Britain’s Mare and Foal Sanctuary has notched up its 1000th rescue with the arrival of a filly foal on April 30, and she is in need of a name.
The arrival of Fuzzy Bear’s foal marks a historical milestone for the charity, which was founded by Rosemary Kind in Newton Abbot in 1988.
But soon after birth the youngster developed a life-threatening condition and needed five days in intensive care at Western Counties Equine Hospital.
Fuzzy Bear arrived with two other pregnant mares relinquished as part of a multi-agency rescue in Barnstaple, led by the RSPCA. Her filly foal was born late on Thursday, April 30, but quickly started to show the early signs of colic; tail swishing, being restless and agitated.
Staff called in Richard Frost, the Sanctuary’s vet, as her condition deteriorated. “When I examined the foal, she was bright and still interested in suckling from Fuzzy Bear, but the signs were starting to get worse. The retention of meconium — the foal’s first sticky droppings — is the most common cause of colic in new-born foals, so we started treatment and she responded well.
“Unfortunately, the following day she started showing similar signs again which made ‘meconium retention’ less likely to be the cause of her abdominal pain. Foals can deteriorate into life-threatening situations very quickly, so we made the decision to refer her for further investigation.”
It was found that the cause of the pain was a spasming of the foal’s urethra, which was preventing her from emptying her bladder. “A catheter was placed to allow her to urinate freely and she was monitored carefully over the next few days. Once the catheter was removed and it was clear that the foal could urinate normally, they were allowed to return to our sanctuary.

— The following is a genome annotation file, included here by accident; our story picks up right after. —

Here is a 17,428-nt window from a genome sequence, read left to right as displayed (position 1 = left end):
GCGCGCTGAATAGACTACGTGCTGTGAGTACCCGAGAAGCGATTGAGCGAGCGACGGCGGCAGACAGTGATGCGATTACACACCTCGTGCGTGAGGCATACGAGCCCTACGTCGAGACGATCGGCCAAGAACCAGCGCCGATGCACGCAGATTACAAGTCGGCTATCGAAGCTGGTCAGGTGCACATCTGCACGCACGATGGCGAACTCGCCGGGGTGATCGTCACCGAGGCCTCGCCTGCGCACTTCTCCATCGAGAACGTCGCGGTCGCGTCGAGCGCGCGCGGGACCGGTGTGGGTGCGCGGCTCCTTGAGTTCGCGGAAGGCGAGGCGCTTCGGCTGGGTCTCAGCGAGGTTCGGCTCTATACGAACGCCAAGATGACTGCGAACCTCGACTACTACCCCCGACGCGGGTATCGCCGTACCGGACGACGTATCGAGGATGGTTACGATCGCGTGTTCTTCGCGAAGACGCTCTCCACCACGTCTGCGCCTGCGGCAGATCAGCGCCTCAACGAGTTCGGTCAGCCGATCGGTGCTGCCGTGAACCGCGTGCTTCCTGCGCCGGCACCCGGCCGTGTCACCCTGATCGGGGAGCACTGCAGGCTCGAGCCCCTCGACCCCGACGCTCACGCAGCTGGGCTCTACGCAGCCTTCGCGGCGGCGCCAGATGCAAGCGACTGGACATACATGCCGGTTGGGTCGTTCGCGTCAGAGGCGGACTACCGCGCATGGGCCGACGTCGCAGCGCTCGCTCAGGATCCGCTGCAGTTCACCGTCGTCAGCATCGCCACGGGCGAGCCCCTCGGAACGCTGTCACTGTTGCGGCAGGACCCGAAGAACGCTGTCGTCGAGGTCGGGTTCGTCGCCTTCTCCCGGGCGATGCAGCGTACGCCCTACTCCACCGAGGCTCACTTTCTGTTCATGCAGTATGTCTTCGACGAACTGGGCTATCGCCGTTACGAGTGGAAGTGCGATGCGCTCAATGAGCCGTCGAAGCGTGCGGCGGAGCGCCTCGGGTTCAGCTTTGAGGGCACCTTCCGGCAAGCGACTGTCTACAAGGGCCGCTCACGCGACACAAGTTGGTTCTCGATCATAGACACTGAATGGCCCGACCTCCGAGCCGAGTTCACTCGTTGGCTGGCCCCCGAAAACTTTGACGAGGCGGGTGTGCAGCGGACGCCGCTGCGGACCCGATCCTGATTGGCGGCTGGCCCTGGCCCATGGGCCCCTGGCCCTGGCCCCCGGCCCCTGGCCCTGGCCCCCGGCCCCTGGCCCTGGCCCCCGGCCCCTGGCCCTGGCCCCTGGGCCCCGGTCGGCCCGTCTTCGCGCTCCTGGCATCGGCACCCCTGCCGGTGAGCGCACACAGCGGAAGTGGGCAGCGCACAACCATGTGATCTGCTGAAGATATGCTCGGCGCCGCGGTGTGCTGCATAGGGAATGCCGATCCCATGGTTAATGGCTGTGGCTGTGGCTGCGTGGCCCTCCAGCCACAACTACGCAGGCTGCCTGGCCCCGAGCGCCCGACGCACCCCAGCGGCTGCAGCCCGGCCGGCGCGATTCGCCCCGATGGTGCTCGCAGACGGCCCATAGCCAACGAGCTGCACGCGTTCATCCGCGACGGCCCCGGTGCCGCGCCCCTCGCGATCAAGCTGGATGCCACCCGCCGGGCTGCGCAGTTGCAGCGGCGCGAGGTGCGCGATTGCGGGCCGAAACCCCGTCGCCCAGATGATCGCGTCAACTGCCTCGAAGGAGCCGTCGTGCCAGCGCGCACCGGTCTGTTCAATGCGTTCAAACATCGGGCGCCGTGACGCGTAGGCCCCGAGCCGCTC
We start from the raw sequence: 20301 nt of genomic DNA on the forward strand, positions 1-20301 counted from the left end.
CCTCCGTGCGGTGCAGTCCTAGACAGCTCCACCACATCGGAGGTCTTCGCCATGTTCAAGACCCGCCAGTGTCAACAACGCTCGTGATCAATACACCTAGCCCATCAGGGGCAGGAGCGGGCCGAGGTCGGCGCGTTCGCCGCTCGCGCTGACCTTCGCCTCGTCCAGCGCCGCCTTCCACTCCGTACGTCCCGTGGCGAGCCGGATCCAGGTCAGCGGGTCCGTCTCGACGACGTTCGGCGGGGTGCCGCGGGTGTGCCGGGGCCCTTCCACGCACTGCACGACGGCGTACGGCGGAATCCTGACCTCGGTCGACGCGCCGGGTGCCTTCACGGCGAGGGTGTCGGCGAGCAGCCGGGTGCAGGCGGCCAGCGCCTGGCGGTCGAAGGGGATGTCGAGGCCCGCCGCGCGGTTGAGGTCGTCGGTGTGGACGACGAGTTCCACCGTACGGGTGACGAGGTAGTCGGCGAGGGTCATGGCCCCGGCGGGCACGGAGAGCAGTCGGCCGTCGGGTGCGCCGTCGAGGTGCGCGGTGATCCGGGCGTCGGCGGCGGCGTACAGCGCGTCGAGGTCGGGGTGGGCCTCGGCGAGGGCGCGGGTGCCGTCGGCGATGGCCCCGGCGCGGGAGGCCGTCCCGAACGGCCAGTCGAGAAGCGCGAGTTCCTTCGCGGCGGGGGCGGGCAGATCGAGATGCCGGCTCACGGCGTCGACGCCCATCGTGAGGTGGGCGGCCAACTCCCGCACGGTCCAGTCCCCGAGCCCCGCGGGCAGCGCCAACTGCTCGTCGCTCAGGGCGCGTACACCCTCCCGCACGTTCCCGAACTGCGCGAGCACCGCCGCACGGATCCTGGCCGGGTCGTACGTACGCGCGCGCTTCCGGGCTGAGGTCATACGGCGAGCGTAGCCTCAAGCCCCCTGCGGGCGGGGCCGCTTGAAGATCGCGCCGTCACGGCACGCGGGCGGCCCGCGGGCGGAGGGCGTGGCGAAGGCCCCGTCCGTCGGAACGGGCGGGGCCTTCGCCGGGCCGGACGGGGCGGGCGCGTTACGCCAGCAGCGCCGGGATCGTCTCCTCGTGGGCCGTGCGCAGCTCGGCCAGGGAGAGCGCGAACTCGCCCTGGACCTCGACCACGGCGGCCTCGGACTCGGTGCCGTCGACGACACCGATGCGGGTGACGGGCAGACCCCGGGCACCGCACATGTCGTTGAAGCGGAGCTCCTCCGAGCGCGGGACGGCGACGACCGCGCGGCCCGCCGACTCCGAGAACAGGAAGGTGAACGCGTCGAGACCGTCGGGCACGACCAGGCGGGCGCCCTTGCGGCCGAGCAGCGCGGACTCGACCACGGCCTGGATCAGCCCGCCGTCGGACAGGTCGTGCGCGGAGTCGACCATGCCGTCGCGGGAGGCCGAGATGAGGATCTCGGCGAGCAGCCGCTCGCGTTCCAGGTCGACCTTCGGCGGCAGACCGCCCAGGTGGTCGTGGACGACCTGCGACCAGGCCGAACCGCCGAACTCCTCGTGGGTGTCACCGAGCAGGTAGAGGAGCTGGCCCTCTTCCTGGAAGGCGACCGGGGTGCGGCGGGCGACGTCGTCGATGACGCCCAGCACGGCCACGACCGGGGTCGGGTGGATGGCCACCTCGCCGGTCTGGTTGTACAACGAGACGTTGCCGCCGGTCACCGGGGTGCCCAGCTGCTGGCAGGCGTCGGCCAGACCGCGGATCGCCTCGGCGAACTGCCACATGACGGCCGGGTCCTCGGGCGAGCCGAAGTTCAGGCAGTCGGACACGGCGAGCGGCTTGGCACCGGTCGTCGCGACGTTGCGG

“This has been a scary start to life for Fuzzy’s foal but there shouldn’t be any long-term damage and she should go on to be a strong, healthy foal,” Frost said.
Name suggestions invited
To celebrate the foal’s survival, and as a way of saying thank you to its supporters, the charity is inviting the public to suggest names for the little one, who has the protection of Sanctuary for the rest of her life. A name will be chosen at random and announced on Monday, May 18.
Since the coronavirus crisis, the charity has seen a significant reduction in income. Its special appeal has raised more than £23,000 so far but equines are costly animals to care for, especially in complex cases like this.
Chief Executive Sarah Jane Williamson said reaching the 1000th rescue was a stark reminder of the specialist care the charity must still provide.
“Fuzzy Bear’s foal is doing well now, but only thanks to the lifesaving treatment she received in our care and with the help of the veterinary teams. We thank everyone for their donations and messages of support recently, and we want Fuzzy’s Bear’s foal to be named by our supporters to demonstrate our heartfelt appreciation.
“We knew complications were more likely with our recent foals, as all their mothers were rescued from a case where the owner was prosecuted for causing unnecessary suffering to animals,” Williamson said.
She said the charity’s work to rescue, rehabilitate and retrain horses and ponies who have experienced neglect and abuse has changed considerably in recent years, with the rise in the intake of groups of horses and ponies from difficult and complex rescue situations, often in collaboration with other charities.
Today, it is responsible for the lifelong care of 671 equines, with 225 cared for at its sanctuaries in Devon and 446 on loan to carers. In 2019, The Mare and Foal Sanctuary took in 50 horses and ponies.
• Fuzzy Bear arrived at the Sanctuary with Lotte and Taylor. Lotte gave birth to Lio on April 23 and the birth was captured on film. Taylor’s foal, named Tulip, was born on April 25.